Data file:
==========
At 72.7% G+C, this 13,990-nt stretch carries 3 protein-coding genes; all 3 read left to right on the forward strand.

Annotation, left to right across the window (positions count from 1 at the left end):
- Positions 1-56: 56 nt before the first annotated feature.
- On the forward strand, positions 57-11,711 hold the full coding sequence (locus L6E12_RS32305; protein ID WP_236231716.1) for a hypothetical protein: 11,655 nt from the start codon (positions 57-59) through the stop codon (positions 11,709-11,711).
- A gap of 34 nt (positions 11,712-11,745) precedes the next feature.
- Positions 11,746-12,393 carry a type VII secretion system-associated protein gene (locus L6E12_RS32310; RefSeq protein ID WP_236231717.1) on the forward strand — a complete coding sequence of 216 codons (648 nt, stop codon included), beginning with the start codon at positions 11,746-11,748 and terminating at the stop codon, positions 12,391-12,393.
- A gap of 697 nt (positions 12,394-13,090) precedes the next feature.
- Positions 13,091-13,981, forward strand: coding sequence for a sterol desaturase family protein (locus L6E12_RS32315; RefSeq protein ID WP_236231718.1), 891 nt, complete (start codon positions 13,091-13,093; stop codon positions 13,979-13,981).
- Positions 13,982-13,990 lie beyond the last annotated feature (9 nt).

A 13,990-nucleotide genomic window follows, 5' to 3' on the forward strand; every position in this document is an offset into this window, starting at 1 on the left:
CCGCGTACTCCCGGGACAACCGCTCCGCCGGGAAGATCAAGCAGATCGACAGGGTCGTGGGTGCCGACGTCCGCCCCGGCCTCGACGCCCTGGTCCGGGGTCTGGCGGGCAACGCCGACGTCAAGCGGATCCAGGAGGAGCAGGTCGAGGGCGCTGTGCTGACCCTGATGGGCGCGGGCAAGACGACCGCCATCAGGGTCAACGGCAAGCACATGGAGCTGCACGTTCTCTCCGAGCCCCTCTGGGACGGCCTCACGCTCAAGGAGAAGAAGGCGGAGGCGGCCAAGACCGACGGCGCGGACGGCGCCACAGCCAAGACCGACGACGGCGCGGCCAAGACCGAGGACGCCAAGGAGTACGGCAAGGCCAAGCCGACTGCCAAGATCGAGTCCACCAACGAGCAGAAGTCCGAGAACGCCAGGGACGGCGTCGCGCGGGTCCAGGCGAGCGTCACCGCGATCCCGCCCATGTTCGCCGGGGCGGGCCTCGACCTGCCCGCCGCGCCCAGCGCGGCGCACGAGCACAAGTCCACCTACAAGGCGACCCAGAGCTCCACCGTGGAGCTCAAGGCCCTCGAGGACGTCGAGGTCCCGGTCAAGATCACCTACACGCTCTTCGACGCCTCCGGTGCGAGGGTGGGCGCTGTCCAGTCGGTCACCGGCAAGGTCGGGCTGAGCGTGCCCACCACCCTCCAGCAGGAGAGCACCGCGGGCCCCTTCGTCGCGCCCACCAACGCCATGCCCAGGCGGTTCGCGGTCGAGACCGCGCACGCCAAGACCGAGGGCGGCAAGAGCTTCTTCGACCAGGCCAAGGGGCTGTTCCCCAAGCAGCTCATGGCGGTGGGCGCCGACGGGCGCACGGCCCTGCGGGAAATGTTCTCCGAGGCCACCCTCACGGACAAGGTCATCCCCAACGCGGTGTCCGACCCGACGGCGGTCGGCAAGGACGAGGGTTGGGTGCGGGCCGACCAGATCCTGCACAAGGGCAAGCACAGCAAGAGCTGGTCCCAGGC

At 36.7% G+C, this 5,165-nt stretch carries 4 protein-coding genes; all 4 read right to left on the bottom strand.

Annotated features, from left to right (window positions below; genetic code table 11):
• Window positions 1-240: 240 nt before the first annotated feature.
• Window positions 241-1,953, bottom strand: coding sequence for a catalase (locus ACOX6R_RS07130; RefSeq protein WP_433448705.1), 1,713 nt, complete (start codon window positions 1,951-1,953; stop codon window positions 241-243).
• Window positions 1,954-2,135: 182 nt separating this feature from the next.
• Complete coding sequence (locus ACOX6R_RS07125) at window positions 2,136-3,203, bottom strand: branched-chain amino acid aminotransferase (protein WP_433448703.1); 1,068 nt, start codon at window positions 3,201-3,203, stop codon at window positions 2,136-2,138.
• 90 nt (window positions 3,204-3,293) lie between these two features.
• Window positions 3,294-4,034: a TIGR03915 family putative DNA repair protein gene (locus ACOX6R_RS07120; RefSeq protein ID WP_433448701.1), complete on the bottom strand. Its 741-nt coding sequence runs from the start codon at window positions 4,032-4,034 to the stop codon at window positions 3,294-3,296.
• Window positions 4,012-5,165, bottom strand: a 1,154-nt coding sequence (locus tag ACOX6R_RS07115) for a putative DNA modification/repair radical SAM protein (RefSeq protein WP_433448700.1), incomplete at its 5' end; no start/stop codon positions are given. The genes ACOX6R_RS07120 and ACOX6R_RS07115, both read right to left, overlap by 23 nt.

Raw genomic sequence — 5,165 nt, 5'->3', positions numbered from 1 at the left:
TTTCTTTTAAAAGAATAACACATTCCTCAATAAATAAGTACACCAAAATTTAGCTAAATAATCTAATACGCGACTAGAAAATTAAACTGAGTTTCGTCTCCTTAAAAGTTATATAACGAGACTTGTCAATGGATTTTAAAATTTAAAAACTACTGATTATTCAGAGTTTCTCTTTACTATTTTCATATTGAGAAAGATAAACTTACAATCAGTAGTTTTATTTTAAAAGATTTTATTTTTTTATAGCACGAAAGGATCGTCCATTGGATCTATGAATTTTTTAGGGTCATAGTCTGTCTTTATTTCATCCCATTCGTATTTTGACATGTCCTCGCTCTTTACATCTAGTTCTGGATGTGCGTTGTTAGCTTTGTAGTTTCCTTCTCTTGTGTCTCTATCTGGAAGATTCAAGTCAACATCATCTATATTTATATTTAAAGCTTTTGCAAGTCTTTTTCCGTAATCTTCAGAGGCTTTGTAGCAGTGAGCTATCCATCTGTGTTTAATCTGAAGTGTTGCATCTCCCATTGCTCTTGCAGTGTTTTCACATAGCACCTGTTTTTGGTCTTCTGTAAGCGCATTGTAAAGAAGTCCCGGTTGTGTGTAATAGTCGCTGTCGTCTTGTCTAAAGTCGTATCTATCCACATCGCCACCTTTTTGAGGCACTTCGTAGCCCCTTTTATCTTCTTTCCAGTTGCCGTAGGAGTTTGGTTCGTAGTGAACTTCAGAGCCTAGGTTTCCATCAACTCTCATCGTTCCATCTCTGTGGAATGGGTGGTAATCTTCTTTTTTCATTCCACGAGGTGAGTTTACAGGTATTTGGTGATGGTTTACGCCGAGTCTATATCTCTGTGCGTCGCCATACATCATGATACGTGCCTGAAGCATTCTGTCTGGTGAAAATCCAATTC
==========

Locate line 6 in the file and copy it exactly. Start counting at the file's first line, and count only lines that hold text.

- Positions 11,746-12,393 carry a type VII secretion system-associated protein gene (locus L6E12_RS32310; RefSeq protein ID WP_236231717.1) on the forward strand — a complete coding sequence of 216 codons (648 nt, stop codon included), beginning with the start codon at positions 11,746-11,748 and terminating at the stop codon, positions 12,391-12,393.